A few weeks back, I sat through a “content marketing” presentation, where the presenter showed a number of case studies and talked about how the brands were leveraging the power of content marketing to grow their businesses.
Unfortunately, none of the examples were actually content marketing.
CMI’s Chief Strategist Robert Rose calls these so-called examples “clever advertising.” In short, many still view content marketing as the Old Spice-style viral campaigns that are fueled by traditional media.
What content marketing really is
To qualify as content marketing, a program needs to:
- Be focused on attracting or retaining a targeted customer audience
- Share compelling, useful, and/or entertaining information
- Be consistently delivered.
If we deconstruct these three tenets just a bit, we start to see some patterns that distinguish the art and science of content marketing from other advertising and marketing efforts.
1. When we focus on attracting or retaining a targeted customer audience, some key concepts emerge:
- Customers or prospects subscribe to our content through email, social, or print channels, allowing us to have an ongoing conversation with them.
- This means subscription is the key weapon of choice for most content marketers.
- We should not be trying to boil the ocean: Though we may have developed multiple buyer personas, a content marketing effort is most likely targeted to one strictly defined persona.
- Goals revolve around demand generation, guiding the buyer through the purchasing process to the desired destination of customer retention and loyalty.
2. When we focus on developing compelling and useful content for our content marketing program, these key concepts emerge:
- Content is most likely not about our products and services; rather, it is focused on information that addresses the pain points of buyers.
- When possible, content should be entertaining in some way.
- In many cases, the content helps customers or prospects accomplish a desired task (much like a traditional media company would do).
3. When we focus on consistently delivering the content, these key concepts emerge:
- Content is not a one-time or campaign initiative (note: If you hear someone say “content marketing campaign,” it’s probably not content marketing).
- Content is repeatedly delivered at reliable intervals, through a consistent channel (although it can be leveraged through additional channels, as well).
Let’s look at some examples. For each one, ask yourself if it’s really content marketing, or just a clever advertising campaign?
Dollar Shave Club’s viral video
With more than 10 million views on YouTube, Dollar Shave Club’s amazingly funny video has often been referred to as an example of content marketing:
Content marketing effort, or clever advertising campaign? In and of itself, this video is a clever advertising campaign. Why?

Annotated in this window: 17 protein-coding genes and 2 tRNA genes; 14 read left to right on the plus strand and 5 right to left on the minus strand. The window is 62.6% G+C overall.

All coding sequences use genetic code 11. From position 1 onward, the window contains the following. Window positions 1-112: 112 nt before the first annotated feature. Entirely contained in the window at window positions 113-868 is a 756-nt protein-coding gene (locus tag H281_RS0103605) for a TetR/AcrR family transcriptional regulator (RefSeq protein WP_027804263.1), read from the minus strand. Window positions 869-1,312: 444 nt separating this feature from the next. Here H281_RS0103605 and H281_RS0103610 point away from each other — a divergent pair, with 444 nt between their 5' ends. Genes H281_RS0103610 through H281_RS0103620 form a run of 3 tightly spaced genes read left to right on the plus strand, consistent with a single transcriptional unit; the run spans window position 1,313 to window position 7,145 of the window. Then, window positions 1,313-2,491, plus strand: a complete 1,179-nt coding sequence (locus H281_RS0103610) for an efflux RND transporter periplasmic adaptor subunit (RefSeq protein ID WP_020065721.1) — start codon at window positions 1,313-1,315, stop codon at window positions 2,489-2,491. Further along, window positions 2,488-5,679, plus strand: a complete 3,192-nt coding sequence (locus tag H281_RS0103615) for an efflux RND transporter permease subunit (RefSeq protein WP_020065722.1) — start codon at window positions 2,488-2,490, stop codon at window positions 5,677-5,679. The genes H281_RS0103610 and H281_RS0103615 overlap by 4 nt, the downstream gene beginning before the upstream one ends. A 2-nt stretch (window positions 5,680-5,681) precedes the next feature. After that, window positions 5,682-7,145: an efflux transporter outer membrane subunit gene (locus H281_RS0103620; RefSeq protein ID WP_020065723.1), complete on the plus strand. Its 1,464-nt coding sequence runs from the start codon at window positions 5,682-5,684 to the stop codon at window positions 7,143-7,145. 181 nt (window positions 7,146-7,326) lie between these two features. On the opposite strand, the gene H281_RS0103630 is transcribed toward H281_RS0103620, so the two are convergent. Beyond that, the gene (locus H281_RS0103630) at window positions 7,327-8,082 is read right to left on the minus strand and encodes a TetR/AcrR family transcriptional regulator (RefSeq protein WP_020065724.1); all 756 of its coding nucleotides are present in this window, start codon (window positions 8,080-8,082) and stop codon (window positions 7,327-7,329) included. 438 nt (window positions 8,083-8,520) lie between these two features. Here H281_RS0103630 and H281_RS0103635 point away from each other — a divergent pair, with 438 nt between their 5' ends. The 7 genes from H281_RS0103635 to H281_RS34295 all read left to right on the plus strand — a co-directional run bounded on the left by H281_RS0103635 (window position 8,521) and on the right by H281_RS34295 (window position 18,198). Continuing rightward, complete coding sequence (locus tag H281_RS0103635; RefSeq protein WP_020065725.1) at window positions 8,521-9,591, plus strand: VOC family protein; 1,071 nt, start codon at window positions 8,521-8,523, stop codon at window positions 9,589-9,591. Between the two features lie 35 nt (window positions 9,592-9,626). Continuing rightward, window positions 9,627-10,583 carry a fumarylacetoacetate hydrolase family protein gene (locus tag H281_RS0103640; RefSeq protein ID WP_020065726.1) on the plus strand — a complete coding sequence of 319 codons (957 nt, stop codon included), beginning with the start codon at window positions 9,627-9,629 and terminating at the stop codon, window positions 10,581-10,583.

- There’s no real subscription program (for the content, that is, not the razors).
- It’s heavily focused on the brand’s core product.
- It’s a one-time campaign effort.
Oreo Daily Twist
In celebration of its 100th anniversary, Oreo shared an original, Oreo-centric image each day (for 100 days) that marked that particular day in history. Examples included the Mars Rover Landing, Elvis Week, and Gay Pride Day. According to reports from Oreo, sales surged 25 percent, with most of the credit going to this campaign.
Content marketing effort, or clever advertising campaign? Again, the correct answer here is clever advertising. Why?
- The campaign launched with a built-in stop date.
- It’s heavily focused on the brand’s core product.
AMEX Open Forum
AMEX Open Forum is an educational resource for small businesses that provides operational, financial, and marketing advice. According to AMEX, the site has driven as many credit card inquiries as any other traditional marketing effort it has executed.
Content marketing effort, or clever advertising campaign? This one is true content marketing. Why?
- Ninety-nine percent of the content created is not about AMEX.
- The program has consistently delivered information every day since 2008.
- It has kept its associated subscription program (membership to site) in play.
ShipServ Pages: The Movie
ShipServ is an electronic marketplace where buyers and sellers in the shipping industry can connect. Many marketing sites have cited ShipServ’s LEGO-based movie as a grand example of content marketing:
Content marketing effort or clever advertising campaign? That’s right, once again, it’s clever advertising. Why?
- It’s a product pitch (though they do get extra points for incorporating the LEGO brand).
- It’s a one-time initiative.
- The content is not part of an ongoing subscription program.
That said, ShipServ produces and delivers an excellent video series that features its executives interviewing customers that is a content marketing effort.
One more thing
When marketers ask me why most content marketing programs fail, or tell me why they aren’t really doing content marketing, there is usually one reason (the biggest reason of all): They stopped. Most marketers still think of content as a one-time campaign, or short burst of speed. This is not, and never will be, content marketing.
If you want short bursts of speed and attention, clever and paid advertising campaigns are the way to go. But if you are looking for better customers over the long term, consider investing in a scalable content process. Content marketing is a marathon, not a short sprint.
Have you seen any efforts that have made you question whether they are content marketing or not? If so, let us know in the comments, and we’d be happy to review them with you.
Joe Pulizzi’s latest book, “Epic Content Marketing,” will be released in September 2013. Preorder it now on Amazon.com.